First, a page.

As I said earlier, I am not going to speculate as to what will be in future legislation. That will be presented to Parliament in the fullness of time.

My Lords, does the Minister agree with the noble Lord, Lord Lilley, that we on this side are the establishment while the anti-establishment are the poor people who are stuck in government with only the Daily Mail, the Telegraph, GB News and a few others to help them, battling against a profoundly demoralising liberal consensus that somehow they do not seem able to break?

I rather agree with Michel Barnier, with whom I imagine the noble Lord sympathises quite a lot, who said:

“You can find nothing in the French constitution about migration, and there is almost nothing in the European treaties. For 30 or 40 years, there’s a kind of interpretation that is always in favour of the migrants … We have to rewrite something in the … treaties or in”

the European Convention on Human Rights. Is he wrong?

My Lords, has my noble friend seen the reports in the newspapers that civil servants in the Home Office are deciding that they cannot comply with Ministers’ policy declarations because they are in breach of the Civil Service Code? Is this not a rather alarming development, if true, and can my noble friend tell us exactly what is going on in the Home Office?

My Lords, does the Minister agree that the recent decision of the Supreme Court is a decision of a domestic court, not a foreign one? Does he also agree that its rationale was predominantly based on not the European convention but the refugee convention and various domestic statutes?

My Lords, would it not make much more sense if we talked to the French a little more about processing applicants in France, rather than all this rubbish talk about Rwanda?

My noble friend raises this subject fairly frequently. In March, the Prime Minister and President Macron agreed the largest-ever deal with France to tackle small boat crossings, building on our existing co-operation. As a result of this deal, we have seen a significant uplift of personnel deployed to tackle small boats across northern France and the procurement of new, cutting-edge surveillance technologies and equipment to detect and respond to crossing attempts. So far, over the last calendar year, those efforts—as I have said many times from the Dispatch Box—have stopped, I think, 22,000 attempted crossings. It is probably more by now.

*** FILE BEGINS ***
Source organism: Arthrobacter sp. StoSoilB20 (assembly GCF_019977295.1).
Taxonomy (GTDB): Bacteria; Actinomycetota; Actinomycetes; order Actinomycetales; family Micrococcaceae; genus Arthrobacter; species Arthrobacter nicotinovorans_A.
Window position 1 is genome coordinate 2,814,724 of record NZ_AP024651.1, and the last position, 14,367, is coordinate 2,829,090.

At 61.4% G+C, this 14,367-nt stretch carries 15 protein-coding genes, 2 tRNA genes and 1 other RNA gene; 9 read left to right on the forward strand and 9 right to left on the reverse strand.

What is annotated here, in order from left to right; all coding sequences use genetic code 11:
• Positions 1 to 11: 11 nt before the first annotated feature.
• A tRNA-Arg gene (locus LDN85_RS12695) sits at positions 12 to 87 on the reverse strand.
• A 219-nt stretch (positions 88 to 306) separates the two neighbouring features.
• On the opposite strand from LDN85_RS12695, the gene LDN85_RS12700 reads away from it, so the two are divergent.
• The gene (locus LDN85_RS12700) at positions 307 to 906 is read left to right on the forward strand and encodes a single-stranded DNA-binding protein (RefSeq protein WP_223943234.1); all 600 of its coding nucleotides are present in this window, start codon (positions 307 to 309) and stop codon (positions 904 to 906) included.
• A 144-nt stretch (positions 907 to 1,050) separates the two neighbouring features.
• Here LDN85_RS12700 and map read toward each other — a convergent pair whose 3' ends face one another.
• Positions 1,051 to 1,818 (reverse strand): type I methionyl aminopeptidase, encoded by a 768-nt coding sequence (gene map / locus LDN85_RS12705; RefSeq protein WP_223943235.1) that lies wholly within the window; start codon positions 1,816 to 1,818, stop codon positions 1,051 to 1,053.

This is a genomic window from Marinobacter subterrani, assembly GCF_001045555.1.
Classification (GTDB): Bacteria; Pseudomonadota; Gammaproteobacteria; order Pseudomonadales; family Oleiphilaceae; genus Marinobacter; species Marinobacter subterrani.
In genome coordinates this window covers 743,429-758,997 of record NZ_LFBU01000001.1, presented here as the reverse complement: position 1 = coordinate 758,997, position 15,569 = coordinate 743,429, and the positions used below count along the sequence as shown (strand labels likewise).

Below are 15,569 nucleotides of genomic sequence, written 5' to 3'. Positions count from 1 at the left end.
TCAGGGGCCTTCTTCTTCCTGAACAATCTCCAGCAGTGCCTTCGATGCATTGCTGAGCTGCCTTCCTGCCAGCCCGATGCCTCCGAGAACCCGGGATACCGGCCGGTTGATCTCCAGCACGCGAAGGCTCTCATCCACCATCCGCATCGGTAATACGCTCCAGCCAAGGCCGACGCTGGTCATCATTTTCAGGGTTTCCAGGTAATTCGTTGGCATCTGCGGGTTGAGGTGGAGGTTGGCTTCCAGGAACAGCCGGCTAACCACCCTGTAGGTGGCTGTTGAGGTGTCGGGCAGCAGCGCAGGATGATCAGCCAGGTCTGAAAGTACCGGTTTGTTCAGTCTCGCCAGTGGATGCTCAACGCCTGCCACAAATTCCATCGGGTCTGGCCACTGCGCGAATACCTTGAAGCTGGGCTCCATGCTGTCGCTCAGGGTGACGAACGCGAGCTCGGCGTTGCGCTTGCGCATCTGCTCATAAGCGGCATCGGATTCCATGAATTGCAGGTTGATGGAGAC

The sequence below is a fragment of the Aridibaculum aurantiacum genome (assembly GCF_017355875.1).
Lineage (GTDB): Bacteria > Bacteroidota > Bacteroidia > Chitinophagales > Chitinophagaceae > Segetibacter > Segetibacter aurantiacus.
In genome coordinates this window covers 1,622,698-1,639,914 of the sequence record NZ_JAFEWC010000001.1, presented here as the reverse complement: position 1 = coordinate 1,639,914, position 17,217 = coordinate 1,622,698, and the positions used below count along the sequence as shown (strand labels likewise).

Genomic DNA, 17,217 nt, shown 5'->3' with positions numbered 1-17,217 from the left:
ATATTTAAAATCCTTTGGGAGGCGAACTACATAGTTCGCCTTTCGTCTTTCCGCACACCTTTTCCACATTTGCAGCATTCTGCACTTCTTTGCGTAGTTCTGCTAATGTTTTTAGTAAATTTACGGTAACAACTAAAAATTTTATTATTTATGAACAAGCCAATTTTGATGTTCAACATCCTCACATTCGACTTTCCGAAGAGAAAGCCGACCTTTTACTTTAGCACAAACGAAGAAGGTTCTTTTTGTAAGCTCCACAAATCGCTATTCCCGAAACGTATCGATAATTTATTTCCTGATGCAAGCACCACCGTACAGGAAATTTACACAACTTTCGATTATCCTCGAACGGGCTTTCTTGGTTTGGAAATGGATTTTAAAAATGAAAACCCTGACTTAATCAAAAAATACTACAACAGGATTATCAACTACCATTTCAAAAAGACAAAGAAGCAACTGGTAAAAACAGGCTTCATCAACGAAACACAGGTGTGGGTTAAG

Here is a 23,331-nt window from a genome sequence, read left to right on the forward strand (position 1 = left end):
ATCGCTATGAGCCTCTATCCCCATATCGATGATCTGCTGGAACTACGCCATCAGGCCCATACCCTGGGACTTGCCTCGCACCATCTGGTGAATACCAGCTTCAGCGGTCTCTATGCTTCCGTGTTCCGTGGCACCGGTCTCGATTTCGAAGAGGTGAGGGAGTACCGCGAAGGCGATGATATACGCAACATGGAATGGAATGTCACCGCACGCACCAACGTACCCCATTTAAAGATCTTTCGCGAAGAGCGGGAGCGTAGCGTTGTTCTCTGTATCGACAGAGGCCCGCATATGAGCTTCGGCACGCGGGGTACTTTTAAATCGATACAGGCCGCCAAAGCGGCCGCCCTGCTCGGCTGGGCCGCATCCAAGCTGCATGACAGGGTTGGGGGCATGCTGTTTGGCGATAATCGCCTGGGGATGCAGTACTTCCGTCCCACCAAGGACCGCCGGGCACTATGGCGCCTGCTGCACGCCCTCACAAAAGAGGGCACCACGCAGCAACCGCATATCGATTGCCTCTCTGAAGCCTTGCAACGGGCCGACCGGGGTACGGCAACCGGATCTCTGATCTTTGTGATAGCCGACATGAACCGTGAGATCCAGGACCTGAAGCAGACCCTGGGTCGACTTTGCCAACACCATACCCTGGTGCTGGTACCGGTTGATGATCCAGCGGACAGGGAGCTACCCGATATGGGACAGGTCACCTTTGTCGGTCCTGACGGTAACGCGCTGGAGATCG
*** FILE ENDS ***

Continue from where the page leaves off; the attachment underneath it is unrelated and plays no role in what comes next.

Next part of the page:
My Lords, the Minister perhaps used the wrong word when he told the House that Monsieur Darmanin had made a decision. He expressed a view; there is in fact a Bill going through the French Parliament at the moment on immigration, and presumably a great deal will depend on what that says.

My Lords, the information I have, which comes from a newspaper report in Le Monde, is that on 14 November the French deported a 39 year-old Uzbek international, even though the ECHR had ruled against it. They did so without waiting for the administrative courts to rule on the case.

My Lords, can the Minister assist me? I heard on the “Today” programme this morning that one thing being considered by government—I am not asking him to guess what might be in forthcoming legislation—is that the UK would send to Rwanda people to process the applications and consider their legality, and that if the decision was not to grant asylum, the individuals concerned would be returned to the UK. Why would we waste all that money on airfares if we are simply saying that we will process people but in another country?